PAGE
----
I wonder if my lack of December reading progress has more to do with being busy with the holidays, my having already reached me 2018 reading goal or if it is because I have spent the last two weeks either depressed by or disappointed in my book choice. Perhaps it is a combination of the three.
Everyone Brave is Forgiven focuses on three main characters who live in England at the onset of World War II. The novel opens with society girl Mary North who volunteers to aid the war effort and gets assigned a teaching position, much to her disappointment. In an attic apartment in London we are introduced to Tom Shaw, an educator whose profession gets him exempt from service, and Tom’s roommate, Alistair Heath, an art conservator who enlists in the Army.
When all the children is London are evacuated to the countryside Mary is dismissed from the school she was initially assigned to for being unqualified and getting too close to black student named Zachary. Mary is too embarrassed to tell her mother she was let go so she begins to seek out a new posting. Tom, who is in charge of the London schools, meets Mary and is instantly taken by her but worries she is only interested in him because he can get her a new placement. After Mary is given a job teaching students who were not evacuated she goes to Zachary’s father, an American who performs in a minstrel show, and persuades him to bring his son home. I don’t think I’ve ever read a book set in England that covered race relations and wasn’t expecting it in a WWII novel but it was one of the most interesting parts of the story.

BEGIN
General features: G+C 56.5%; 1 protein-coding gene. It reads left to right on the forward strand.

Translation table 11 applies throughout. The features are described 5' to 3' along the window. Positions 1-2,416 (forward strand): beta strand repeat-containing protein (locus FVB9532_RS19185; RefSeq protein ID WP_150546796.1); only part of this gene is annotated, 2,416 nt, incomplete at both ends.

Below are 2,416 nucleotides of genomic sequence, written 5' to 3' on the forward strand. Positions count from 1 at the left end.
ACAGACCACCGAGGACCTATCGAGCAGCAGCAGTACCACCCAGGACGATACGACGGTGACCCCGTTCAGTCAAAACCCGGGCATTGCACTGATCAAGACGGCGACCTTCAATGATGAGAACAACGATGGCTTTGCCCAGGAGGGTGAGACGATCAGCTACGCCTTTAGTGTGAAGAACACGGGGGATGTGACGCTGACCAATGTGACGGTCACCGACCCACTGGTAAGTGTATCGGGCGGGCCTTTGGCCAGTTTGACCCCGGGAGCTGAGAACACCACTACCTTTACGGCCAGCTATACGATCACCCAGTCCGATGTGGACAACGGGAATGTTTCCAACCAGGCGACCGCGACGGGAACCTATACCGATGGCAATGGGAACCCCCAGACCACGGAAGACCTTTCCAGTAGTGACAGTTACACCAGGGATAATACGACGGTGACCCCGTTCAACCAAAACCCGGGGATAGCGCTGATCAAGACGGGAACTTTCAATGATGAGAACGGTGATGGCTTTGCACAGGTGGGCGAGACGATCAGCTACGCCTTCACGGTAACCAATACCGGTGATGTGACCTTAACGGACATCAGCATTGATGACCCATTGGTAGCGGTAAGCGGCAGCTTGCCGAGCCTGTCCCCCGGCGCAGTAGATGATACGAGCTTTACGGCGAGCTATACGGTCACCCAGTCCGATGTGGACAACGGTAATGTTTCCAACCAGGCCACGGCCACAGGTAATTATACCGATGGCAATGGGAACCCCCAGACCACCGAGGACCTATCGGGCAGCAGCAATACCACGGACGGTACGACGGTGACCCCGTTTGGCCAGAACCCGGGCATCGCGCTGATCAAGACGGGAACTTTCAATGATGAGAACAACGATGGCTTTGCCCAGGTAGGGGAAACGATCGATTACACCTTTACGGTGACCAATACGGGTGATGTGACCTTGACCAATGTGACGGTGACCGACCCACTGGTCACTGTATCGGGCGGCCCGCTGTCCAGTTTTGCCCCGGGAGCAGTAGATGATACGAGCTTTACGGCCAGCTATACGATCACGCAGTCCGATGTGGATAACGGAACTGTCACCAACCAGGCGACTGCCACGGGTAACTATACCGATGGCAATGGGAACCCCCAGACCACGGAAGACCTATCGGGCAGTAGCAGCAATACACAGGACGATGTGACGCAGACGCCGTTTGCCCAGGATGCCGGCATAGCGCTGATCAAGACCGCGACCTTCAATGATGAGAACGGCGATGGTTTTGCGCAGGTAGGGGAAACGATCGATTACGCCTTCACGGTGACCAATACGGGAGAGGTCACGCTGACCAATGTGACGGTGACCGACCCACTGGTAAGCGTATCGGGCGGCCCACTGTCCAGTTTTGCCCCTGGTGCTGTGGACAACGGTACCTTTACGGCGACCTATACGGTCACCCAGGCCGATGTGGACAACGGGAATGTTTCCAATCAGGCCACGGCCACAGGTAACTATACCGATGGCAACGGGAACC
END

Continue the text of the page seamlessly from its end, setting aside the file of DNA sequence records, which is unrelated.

“But what good is it to teach a child to count, if you don’t show him that he counts for something?”
Tom is in London trying to decide if he has a shot with Mary, and then falling completely in love with Mary, while Alistair is completely miserable in the Army. Eventually Alistair is sent to Dunkirk and, fans of Christopher Nolan know, has a hellish time being evacuated from the island. Eventually Alistair is promoted to an officer because all his superiors are dead. Cheery stuff. Mary also has a best friend, Hilda, who is not given enough to do despite being a bit of comic relief in a pretty bleak novel.
“In the end I suppose we lay flowers on a grave because we cannot lay ourselves on it.”
Tom is the linchpin in the story but it is hard to explain how integral he is to the last third of the novel without spoiling a lot. Overall Cleave dose an excellent job at covering both the day to day lives of British citizens during World War II and the soldiers at the Front but I am knocking off a star for the disappointing ending.